You may have heard the name Vero being thrown around the social media world in the last few days. Vero, translating literally to ‘truth’, is the newest social networking app to take the web by storm. It brands itself as ‘true social’, noting that other sites are too full of advertisements and algorithms (psst, Facebook). It’s been a while since a new social networking platform came into the mix – it seems like Instagram, Facebook and Twitter have been around forever, but there was a time when people instead spent their days scrolling through Bebo and MySpace (before Mark Zuckerburg came into the picture).
So what is Vero?
Despite its sudden surge into the headlines, Vero was actually released back in 2015 by Lebanese billionaire businessman, Ayman Hariri. It has the qualities you’d expect from any other social networking app – a scrollable news feed, opportunity to follow other users, hashtags and a private message section. The main difference is that they say that it will be advert free – but how long this can be kept up for is certainly a discussion point. The app is currently free for users to download and use, but they have said that there will be a subscription charge applicable after the first 1 million users have signed up, something that we’re not convinced users will go for. Whilst Vero sticks by the fact that they won’t introduce advertisements on the app, they do currently take a cut from products that other companies sell within the app, much like an affiliate program. It’s possible that this could turn into something bigger for the platform, given that in the past they have signed deals with GQ and Temperley London. Brands are also able to purchase ‘Buy Now’ buttons on the app, which allow users to directly purchase featured products. The difference here is that these ‘ads’ won’t be pushed to be in front of users like they would be on other social media platforms.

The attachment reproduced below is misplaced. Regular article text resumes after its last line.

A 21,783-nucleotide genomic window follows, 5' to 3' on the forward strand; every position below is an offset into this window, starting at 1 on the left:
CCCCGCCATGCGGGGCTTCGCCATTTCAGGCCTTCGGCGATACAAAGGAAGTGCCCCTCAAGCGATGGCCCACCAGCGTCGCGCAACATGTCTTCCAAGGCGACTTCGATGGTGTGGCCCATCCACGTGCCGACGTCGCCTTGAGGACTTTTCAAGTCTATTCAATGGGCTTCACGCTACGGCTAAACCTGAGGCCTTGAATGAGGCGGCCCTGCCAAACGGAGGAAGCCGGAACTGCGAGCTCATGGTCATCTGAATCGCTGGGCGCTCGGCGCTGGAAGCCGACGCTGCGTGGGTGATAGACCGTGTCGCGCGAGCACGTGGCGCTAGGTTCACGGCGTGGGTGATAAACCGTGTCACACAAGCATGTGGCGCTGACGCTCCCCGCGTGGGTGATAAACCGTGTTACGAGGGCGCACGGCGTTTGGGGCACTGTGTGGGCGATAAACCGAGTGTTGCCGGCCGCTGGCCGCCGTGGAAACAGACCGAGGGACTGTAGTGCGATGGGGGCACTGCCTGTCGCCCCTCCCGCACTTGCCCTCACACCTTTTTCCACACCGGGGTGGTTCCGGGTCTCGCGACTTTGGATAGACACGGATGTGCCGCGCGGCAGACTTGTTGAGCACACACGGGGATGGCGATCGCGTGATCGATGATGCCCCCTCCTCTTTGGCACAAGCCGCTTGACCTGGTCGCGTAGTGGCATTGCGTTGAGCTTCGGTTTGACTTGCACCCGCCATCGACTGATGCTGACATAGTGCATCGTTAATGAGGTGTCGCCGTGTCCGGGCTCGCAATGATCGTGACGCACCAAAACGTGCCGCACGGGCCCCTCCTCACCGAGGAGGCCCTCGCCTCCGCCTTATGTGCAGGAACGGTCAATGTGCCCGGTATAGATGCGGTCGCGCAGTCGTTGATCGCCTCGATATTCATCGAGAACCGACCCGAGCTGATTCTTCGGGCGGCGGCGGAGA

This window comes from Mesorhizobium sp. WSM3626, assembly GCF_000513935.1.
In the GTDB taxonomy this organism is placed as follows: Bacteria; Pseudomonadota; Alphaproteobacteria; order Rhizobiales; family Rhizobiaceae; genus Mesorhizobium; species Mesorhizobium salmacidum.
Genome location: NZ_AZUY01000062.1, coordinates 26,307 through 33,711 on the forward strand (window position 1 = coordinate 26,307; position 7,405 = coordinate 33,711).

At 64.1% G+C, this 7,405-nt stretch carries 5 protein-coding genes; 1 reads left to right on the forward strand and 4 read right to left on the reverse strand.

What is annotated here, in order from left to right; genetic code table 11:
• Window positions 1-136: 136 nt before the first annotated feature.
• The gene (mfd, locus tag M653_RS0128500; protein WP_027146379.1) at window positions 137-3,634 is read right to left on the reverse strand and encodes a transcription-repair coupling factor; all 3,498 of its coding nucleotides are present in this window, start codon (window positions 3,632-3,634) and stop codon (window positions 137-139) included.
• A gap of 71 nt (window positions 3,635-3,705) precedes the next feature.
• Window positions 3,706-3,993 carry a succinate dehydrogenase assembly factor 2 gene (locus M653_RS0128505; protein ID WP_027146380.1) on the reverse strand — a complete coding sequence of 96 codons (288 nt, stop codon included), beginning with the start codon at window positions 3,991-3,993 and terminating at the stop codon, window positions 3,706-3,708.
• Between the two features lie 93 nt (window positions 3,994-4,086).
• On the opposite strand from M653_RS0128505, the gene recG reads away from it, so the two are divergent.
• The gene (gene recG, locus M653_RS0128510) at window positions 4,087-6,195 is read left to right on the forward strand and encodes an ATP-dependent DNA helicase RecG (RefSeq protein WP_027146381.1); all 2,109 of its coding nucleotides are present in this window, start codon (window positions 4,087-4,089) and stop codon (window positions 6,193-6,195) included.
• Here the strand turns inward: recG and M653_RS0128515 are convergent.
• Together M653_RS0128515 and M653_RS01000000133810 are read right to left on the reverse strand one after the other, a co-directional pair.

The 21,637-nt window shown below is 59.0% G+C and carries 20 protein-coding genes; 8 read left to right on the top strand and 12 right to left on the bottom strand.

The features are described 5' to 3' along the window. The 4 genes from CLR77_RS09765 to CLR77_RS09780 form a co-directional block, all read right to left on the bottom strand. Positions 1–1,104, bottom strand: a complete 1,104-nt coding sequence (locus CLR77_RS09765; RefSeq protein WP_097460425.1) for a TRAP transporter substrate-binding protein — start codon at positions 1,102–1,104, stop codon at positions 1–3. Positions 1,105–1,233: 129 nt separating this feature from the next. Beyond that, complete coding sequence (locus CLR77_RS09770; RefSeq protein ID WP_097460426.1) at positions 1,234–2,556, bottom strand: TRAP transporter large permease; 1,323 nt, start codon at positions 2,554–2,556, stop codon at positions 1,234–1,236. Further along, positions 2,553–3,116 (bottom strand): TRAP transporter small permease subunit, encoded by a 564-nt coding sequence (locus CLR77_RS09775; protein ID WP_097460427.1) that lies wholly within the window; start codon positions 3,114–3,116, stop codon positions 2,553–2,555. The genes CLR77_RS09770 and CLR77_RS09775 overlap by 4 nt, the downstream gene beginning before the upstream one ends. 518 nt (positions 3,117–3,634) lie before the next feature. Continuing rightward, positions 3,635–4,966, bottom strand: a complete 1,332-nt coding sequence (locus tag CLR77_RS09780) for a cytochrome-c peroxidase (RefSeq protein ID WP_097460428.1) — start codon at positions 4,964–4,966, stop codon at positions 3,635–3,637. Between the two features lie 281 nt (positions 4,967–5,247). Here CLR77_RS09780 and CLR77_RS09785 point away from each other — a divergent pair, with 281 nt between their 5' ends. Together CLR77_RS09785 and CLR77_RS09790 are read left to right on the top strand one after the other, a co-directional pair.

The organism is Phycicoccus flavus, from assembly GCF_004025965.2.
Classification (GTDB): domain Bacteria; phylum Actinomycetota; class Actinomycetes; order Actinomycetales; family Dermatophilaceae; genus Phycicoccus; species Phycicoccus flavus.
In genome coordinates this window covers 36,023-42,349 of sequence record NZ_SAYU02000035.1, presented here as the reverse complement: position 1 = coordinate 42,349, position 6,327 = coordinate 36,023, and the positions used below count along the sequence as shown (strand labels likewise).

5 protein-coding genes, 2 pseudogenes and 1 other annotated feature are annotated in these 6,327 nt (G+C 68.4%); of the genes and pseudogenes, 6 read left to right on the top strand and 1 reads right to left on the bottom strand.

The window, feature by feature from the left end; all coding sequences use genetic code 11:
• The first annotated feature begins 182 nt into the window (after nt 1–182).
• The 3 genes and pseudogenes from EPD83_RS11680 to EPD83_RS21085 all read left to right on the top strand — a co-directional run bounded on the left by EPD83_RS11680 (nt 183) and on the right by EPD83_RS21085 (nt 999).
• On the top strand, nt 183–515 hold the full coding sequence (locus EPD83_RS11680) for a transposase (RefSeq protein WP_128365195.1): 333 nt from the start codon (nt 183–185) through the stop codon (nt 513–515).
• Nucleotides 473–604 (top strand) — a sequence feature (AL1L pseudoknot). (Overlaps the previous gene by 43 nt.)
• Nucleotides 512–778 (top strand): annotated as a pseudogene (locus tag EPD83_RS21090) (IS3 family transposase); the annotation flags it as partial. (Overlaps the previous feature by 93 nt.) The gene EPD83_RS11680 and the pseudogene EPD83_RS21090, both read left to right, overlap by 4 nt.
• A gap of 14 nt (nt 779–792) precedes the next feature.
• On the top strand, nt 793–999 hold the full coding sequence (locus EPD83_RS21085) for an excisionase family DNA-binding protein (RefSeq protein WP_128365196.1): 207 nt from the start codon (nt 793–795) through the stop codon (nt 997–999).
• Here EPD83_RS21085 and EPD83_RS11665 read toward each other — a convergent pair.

What could this mean for social media marketers?
For the moment, not much – but it depends hugely on the popularity of the platform. The number of users complaining about the likes of Instagram and Facebook algorithms and non-chronological feeds have increased tenfold in the last year, so it could mean that many users migrate from existing platforms to the new self-proclaimed ‘true social’ app. This could potentially mean a drop in reach and engagement for brands and companies marketing themselves on existing platforms – but this is yet to be seen.
Feeds of existing platforms, namely Facebook and Instagram, are all individual to each user – no two Facebook feeds will be the same these days, even If you like all of the same pages and have the same friends. This is where the algorithm comes in – its point is to tailor each user’s experience to their interests, activity, engagement and browsing history. It decides what it thinks the user wants to see, but not all users are enamoured by this. Some users want to be shown everything that’s posted in chronological order, which is where Vero could potentially have the upper hand.
Have you signed up yet? We’ll be watching this space to see whether Vero’s true social is a true success.